What is the difference between a "voice" and a "register" on an accordion?

For example the Hohner Bravo III says it has 4 "Standard bass voices" and 3 "Standard bass registers"

2 Answers 2


Voice refers to how many different sets of reeds the accordion contains. Each set of reeds produces a different timbre, similar to the way sets of pipes produce different timbres in a pipe organ. So "Four standard bass voices" means there are four different bass timbres available.

Register is combinations of reeds that are producing tones at the same time. Again analogous to a pipe organ in which combinations of different pipes are opened to produce a particular sound, accordions will have preset combinations of reeds that are selected by the push of a button. Thus, "Three standard bass registers" means that there are three different combinations of the bass voices available.

See, for example, http://www.accordionlounge.com/accordiontypes.html.


A "voice" is a reed set. When engaging the "master" registration, every reed set is active, and the number of reed sets will indicate how many reeds sound for every key or bass button pressed. An accordion with LMMH tuning has 4 reed sets or voices: "low" (sometimes written as 16" in analogy to organ pipes), two "M" voices ("medium" or 8", usually the main reed set that is on-pitch and the tremolo reed set that is tuned more or less sharp in order to create a beating sound quality) and an "H" voice ("high" or "piccolo" or 4") that will make the sound more piercing in connection with other reed sets.

When there are 3 M reed sets, they are usually in "musette tunning" with one reed set tuned straight, one somewhat flat, and one quite sharp. That generates the piercing sound quality known from Parisian Musette music. Less conspicuous 3-reed tunings are also available, like the still comparatively prominent "Oberkrainer" tuning.

The registers are combinations of reed sets that can be engaged at one time, usually with a combination register switch. On an LMMH accordion, 11 registers are customary. From the possible 2⁴=16 combinations, the silent registration is omitted, and all combinations using the tremolo reed set but not the main reed set.

For a standard Stradella bass, bass voices are split into actual bass reed sets (typically two that are an octave apart) with a size of 12 notes each, and chord reed sets also with a size of 12 notes each. The mechanics assemble chords from 3 notes in each active chord reed set (with the chord inversion predetermined by the chord reed set), and play bass notes by sounding all active bass reed sets and usually all active chord reed sets (very few accordions, like the Hohner Gola, don't do this coupling of basses into the chord reeds, instead having an additional bass reed set).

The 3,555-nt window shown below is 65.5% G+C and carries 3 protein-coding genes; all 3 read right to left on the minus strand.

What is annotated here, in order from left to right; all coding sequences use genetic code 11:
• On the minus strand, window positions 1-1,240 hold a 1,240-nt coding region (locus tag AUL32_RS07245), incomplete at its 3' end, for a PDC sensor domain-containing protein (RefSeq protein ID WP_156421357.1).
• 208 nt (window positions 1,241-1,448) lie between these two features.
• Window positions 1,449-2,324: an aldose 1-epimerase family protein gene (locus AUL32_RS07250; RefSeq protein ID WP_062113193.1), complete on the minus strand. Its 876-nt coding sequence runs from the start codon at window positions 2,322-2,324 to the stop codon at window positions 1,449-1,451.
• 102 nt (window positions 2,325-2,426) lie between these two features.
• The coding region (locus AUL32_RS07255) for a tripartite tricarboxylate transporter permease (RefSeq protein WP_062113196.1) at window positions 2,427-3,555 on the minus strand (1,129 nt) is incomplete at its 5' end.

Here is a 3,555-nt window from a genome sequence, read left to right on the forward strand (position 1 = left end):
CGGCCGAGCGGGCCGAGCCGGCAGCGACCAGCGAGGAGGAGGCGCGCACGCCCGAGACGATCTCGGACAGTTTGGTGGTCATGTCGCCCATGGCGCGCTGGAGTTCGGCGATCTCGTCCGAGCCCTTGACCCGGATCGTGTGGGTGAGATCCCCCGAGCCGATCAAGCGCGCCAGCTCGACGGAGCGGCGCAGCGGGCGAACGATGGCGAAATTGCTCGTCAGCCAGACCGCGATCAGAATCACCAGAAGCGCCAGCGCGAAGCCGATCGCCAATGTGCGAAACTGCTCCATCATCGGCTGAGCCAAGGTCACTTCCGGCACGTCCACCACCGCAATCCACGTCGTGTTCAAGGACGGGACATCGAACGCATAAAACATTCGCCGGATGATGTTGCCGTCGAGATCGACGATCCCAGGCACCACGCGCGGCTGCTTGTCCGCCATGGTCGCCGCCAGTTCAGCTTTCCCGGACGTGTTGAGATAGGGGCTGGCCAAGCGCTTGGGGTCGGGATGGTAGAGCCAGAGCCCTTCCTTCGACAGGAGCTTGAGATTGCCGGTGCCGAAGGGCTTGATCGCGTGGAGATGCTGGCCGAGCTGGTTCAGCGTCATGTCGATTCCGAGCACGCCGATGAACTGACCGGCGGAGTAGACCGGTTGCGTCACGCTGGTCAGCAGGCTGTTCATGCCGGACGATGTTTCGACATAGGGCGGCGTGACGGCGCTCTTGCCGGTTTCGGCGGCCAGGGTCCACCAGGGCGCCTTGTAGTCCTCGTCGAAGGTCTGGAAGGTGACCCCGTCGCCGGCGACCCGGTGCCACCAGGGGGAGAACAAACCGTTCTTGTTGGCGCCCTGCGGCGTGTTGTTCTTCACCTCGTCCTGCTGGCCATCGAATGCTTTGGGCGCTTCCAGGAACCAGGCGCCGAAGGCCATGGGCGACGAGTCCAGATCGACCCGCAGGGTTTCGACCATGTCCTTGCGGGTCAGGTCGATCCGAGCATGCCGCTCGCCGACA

Just where reed set start on the bass is a black art. Typical large Hohner accordions have bass reed sets starting at E1 and E2, and chord reed sets on E3, E4, E5. Italian models can have something like A1, A2 on bass and F♯3, C4, C5 on chord reeds. Having 3 different octave wraparounds better masks the octave breaks in the various reed sets in the master registration and makes a bass note scale wrap around less conspicuously since there are, after all, only 12 different bass buttons to play.

Just which bass and chord reed sets (= voices) the available bass registers engage again is "voodoo" that everyone does differently. Apart from a "Master" register, it is common to have one with the lowest bass and chord reeds switched off, and one with the highest one or two chord reeds off. The more registers there are, the less common ground with other manufacturers or even models will be.

  • 1
    I think the pipe lengths are usually in feet (4', 8', 16') rather than inches (4", 8", 16")?
    – psmears
    Jul 18, 2023 at 14:12

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